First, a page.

Good design practices will ensure that your design can be produced at high volume and works at high speeds, regardless of whether you are designing a printed circuit board or moving at high speeds. This guide contains the most critical PCB design guidelines for modern circuit boards. While some specialty designs might need to adhere to additional layout guidelines, the PCB design guidelines presented here are an excellent place to start.
These guidelines help you with routing, manufacturability, and basic signal integrity and assembly.
- Definition of design rules to ensure fabrication and assembly yield
- Component placement is where the goal of component placement is to ensure solvability as well as ease of routing
- To avoid routing all over the board, group components by type.
- Respecting mechanical constraints such as enclosure limits and connector locations
It can be easy to forget the design rules that will guide your printed circuit board project when starting a new design. It is possible to eliminate component shifting and reroute by establishing simple clearances early in your design. Where can you find this information?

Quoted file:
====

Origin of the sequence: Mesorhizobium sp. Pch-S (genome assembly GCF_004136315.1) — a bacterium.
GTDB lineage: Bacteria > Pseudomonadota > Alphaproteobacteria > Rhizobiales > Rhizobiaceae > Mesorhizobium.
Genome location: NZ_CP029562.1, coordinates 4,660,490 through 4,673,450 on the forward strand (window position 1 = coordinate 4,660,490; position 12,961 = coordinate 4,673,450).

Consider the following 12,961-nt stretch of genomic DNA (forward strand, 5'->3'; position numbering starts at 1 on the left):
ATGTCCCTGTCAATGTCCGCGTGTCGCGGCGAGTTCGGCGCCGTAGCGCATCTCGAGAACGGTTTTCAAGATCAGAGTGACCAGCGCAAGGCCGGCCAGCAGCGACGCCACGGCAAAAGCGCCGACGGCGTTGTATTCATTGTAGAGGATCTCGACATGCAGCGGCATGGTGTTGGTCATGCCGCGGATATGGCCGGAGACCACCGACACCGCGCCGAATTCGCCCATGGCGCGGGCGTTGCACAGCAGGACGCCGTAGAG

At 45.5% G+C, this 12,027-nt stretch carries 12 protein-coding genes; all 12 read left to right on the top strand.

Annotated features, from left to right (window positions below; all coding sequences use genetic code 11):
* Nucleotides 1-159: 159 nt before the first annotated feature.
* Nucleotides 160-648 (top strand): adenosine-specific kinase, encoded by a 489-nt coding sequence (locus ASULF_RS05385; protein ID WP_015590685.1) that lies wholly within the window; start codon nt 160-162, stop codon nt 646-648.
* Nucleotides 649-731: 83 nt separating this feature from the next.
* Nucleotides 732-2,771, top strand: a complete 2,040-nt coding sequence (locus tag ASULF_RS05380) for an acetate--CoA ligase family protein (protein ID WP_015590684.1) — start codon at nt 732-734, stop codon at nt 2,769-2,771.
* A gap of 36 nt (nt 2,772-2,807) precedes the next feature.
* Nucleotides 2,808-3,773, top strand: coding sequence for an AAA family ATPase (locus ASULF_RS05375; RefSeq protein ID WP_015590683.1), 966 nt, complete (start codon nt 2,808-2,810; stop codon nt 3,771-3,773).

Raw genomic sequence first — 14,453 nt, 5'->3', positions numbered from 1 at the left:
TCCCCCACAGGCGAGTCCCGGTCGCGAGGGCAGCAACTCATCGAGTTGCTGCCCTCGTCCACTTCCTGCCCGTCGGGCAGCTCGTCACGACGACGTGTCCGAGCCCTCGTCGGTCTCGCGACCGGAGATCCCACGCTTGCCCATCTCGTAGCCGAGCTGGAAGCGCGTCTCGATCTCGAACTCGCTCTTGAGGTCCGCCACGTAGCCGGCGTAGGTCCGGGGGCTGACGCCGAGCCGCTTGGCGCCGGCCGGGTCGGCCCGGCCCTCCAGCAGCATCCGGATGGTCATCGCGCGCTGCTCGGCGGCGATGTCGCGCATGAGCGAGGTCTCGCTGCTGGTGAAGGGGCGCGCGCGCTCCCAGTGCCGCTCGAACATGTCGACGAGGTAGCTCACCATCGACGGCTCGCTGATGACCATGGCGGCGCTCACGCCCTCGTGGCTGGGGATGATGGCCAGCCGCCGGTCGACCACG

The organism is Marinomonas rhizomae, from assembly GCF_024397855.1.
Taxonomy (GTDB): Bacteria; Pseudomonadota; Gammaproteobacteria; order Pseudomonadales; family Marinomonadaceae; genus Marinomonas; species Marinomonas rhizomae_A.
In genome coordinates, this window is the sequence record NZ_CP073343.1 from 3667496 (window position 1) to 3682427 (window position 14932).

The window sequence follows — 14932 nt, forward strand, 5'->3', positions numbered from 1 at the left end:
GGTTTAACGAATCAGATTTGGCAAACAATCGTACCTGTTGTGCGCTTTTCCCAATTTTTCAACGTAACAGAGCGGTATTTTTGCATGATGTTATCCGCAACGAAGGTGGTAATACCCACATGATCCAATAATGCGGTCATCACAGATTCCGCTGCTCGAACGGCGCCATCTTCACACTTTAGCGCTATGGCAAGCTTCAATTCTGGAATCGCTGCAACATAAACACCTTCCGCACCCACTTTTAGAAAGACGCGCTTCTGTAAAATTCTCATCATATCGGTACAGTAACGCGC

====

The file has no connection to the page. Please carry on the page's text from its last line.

Talk to your PCB manufacturing house first. Good fabricators often post their capabilities online or provide this information in a document. Send them an email to inquire about their abilities if it isn't in a prominent location on their site. This is a good idea before you begin placing components. While you are at it, submit your stackup for review. Or look up their standard stackup data to use. 911EDA can support PCB manufacturing.
After you have compiled their capabilities list, you can compare them to the industry reliability standards you will use (Class 2 vs. Class 3 or a special standard). These can be encoded into your design rules. After determining these points, you will need to choose the most conservative design layout limits required for manufacturability or reliability.
Your design rules will guide you through the layout process and help eliminate any design mistakes that could lead to assembly or fabrication problems. Once you have established the design rules, it is time to start the placement process.